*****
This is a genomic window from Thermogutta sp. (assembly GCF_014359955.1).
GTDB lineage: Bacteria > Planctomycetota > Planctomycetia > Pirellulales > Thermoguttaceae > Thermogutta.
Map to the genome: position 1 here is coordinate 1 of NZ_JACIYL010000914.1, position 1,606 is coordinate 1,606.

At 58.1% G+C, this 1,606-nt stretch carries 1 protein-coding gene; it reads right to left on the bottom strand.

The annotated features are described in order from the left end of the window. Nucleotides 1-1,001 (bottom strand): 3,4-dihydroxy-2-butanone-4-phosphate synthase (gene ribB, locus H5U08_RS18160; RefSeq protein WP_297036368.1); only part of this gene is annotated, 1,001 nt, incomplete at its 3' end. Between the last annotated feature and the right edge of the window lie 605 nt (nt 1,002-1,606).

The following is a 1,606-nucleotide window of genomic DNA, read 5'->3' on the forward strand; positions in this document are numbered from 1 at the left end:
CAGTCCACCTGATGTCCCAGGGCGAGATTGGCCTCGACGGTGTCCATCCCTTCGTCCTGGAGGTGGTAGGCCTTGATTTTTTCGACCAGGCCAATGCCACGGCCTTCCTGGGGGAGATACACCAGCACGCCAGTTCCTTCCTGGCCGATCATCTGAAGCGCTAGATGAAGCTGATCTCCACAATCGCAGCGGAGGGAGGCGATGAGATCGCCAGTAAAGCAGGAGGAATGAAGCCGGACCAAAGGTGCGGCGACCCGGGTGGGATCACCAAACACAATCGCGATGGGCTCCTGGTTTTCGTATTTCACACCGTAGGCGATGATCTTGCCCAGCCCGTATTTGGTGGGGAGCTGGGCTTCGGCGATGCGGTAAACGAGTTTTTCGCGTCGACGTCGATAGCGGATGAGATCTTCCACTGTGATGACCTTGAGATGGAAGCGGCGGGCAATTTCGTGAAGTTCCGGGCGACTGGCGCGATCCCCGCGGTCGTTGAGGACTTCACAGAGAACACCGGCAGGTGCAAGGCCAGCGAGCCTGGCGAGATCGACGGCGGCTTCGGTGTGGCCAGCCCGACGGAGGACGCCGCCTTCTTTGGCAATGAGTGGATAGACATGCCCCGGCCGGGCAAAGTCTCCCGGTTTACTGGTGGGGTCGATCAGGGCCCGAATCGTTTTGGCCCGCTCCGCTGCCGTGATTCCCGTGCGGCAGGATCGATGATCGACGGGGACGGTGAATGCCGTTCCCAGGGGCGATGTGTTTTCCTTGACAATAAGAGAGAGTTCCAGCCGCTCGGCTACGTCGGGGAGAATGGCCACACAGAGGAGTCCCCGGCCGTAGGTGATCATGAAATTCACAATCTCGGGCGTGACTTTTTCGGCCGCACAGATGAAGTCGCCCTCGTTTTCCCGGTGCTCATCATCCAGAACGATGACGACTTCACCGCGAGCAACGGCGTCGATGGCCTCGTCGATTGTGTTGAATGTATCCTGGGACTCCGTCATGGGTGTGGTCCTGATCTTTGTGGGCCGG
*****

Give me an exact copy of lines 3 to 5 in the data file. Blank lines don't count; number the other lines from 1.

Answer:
Map to the genome: position 1 here is coordinate 1 of NZ_JACIYL010000914.1, position 1,606 is coordinate 1,606.

At 58.1% G+C, this 1,606-nt stretch carries 1 protein-coding gene; it reads right to left on the bottom strand.

The annotated features are described in order from the left end of the window. Nucleotides 1-1,001 (bottom strand): 3,4-dihydroxy-2-butanone-4-phosphate synthase (gene ribB, locus H5U08_RS18160; RefSeq protein WP_297036368.1); only part of this gene is annotated, 1,001 nt, incomplete at its 3' end. Between the last annotated feature and the right edge of the window lie 605 nt (nt 1,002-1,606).